Geek Get-Together

If you think Captain America’s corny and overrated, you’re in good company – with the likes of Thor, Spider-Man, and Nick Fury. They’re just three of the heroes who will spend a night laying burns on the Captain at a “roast” during YukomiCon this year.

The Roast, which takes place on Saturday, August 26 at 9 p.m. at the Royal Canadian Legion in Whitehorse, is a collaboration with Yukon Comedy Collective – and it’s just one of many events scheduled for this year’s three-day celebration of all things great and geeky.

It’s also the newest addition to the convention, which will take place at the Yukon Convention Centre August 25 to 27.

Reid Vanier, board member with the Yukon Comic Culture Society (which puts on the Con) says the first event in 2014 started small.

“It started as an informal meeting,” he says. “People coming together who had a shared interest in comics and geek culture and decided in that meeting, ‘Why can’t we throw our own convention?’”

After 2014, it took place again in 2015, before having a break in 2016.

Vanier says that this year the board of the Comic Culture Society has changed, and the energy of new members has fuelled the organization this summer.

Offerings include talks and workshops from all kinds of Canadian talent, such as Toby Proctor, who voiced “Tuxedo Mask” in the Sailor Moon cartoons.

Vanier says Proctor has been up for YukomiCon in the past, and loved Whitehorse. He talked it up to other voice actors and comic creators, which is how YukomiCon ended up with roughly 15 special guests this year.

Among them is PJ Phil, who hosted the downtime between YTV shows such as Power Rangers and Are You Afraid of the Dark?; illustrator Diana Greenhalgh, who has done movie posters for Deadpool; and Mackenzie Gray, who played “Jax-Ur” in Man of Steel.

Among the workshops, Vanier is particularly excited for a cosplay session led by Andy Rae, a costume designer from B.C. Rae will give demos and explain how to use Worbla, a thermoplastic used by cosplayers to create realistic replicas of costumes and weapons.

For gamers, there will be tournaments including Magic: The Gathering, Settlers of Catan, Pokemon and more. And, down the street from the Legion, locals are part of the programming at Arts Underground, with The True North Strong and Geek. That’s a show of work from Yukon artists that Vanier says turns the idea of northern art on its head.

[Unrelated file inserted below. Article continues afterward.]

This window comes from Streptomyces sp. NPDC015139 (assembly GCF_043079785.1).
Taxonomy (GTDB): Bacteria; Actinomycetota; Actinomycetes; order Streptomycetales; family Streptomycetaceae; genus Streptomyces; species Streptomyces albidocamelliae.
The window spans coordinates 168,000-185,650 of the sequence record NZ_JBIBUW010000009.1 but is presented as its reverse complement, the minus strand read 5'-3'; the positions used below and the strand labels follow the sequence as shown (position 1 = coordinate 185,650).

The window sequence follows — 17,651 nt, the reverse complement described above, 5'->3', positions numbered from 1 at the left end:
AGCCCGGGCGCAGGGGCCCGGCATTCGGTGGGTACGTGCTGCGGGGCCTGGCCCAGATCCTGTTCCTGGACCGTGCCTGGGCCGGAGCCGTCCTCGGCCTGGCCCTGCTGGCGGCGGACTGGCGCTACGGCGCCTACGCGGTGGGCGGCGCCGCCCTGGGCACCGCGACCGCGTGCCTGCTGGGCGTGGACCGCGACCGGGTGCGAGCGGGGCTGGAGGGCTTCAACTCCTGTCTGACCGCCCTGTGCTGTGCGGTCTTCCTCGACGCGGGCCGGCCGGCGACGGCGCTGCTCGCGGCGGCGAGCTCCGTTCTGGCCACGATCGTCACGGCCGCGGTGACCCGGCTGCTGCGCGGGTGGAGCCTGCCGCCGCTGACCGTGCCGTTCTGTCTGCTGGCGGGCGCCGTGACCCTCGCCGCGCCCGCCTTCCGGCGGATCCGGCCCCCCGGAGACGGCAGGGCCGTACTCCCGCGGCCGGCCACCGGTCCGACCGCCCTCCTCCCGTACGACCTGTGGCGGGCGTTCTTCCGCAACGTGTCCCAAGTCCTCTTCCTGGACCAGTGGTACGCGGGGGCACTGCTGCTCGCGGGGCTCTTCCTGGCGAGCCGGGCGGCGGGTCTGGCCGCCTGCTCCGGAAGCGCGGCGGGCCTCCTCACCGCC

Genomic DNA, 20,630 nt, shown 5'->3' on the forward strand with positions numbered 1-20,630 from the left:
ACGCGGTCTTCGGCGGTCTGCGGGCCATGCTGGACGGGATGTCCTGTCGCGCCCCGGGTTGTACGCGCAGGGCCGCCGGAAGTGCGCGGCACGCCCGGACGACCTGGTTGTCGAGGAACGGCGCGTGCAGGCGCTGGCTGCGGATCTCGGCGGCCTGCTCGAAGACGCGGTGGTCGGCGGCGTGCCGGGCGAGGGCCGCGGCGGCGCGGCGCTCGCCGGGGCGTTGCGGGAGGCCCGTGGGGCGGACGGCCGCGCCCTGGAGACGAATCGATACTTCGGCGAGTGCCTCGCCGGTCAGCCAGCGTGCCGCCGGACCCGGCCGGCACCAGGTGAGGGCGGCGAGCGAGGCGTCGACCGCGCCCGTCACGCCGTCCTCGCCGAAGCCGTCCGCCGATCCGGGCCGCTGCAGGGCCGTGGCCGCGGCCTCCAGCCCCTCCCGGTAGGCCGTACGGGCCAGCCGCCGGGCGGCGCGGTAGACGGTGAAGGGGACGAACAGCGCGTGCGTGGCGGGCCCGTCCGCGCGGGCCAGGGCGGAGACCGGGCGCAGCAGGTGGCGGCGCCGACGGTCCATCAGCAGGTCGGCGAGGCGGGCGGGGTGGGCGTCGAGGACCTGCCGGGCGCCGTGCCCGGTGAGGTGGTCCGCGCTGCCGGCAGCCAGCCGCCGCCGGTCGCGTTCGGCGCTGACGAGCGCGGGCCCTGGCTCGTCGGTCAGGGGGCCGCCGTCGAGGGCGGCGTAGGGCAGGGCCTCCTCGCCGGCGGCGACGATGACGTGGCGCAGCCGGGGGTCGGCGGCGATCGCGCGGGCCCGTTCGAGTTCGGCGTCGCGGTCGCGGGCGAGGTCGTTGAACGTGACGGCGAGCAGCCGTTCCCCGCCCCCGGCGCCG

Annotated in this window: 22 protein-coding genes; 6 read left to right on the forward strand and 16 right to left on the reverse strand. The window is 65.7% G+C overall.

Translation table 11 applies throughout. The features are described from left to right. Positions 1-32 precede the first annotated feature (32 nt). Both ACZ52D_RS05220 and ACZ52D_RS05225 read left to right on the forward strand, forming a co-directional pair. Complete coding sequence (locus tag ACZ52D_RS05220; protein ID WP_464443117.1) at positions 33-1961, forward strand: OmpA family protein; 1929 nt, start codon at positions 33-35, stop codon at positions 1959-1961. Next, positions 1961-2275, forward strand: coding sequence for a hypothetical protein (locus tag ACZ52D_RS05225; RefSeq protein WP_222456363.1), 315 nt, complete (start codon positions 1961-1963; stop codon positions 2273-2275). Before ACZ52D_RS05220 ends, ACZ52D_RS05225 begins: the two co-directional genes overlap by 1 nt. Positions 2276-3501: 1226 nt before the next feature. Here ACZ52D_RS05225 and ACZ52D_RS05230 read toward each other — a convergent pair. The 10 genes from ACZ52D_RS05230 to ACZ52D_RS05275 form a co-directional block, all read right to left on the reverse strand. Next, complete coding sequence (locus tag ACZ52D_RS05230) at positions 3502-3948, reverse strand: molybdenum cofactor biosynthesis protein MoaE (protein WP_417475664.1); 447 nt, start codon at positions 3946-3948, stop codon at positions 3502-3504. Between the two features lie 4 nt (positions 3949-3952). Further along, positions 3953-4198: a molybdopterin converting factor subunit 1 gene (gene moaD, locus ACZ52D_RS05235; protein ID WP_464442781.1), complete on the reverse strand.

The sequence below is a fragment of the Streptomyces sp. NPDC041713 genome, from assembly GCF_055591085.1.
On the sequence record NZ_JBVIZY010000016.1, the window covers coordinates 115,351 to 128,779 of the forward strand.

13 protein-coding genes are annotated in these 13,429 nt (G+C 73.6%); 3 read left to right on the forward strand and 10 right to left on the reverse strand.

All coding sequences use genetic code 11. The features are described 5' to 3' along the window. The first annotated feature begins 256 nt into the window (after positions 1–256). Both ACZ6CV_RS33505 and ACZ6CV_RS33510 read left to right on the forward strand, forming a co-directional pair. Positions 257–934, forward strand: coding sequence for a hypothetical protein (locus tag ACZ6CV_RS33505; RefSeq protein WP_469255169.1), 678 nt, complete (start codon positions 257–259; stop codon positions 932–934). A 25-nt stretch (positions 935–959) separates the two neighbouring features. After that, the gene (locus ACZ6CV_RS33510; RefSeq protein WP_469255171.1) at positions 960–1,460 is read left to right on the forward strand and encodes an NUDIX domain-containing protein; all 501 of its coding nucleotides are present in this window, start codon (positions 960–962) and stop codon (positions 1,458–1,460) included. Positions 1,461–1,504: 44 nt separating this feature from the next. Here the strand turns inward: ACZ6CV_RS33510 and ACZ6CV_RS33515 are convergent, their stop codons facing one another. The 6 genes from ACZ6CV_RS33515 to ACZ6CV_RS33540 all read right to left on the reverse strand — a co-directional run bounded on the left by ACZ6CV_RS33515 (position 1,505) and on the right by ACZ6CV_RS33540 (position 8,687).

A lot of northern art focuses on landscape, he says. The pieces in this show have elements of that, but the landscape element is mostly just a backdrop to silhouetted superheroes, and fantasy and industrial scenes.

Vanier says the best part of the convention, though, isn’t the individual guests, workshops, or events, but the atmosphere created by attendees. In 2015, 850 people came out, and Vanier says it’s always exciting to be in a place with that many people who are as excited as you are about something.

“I think when you look at those numbers of people who attend, not everyone in that group would define themselves as a geek or a gamer or a cosplayer or anything like that. There is that level of person, but this brings together huge nerds and people with a passing interest in meeting actors and learning about the craft. I think what’s nice about an event like this is that is kind of runs the gamut… it encourages people to follow [their interests] more passionately. To celebrate the things that we like, and engage further, as a group and a community.”

Tickets for the YukomiCon ‘17 are available online at and at the door.

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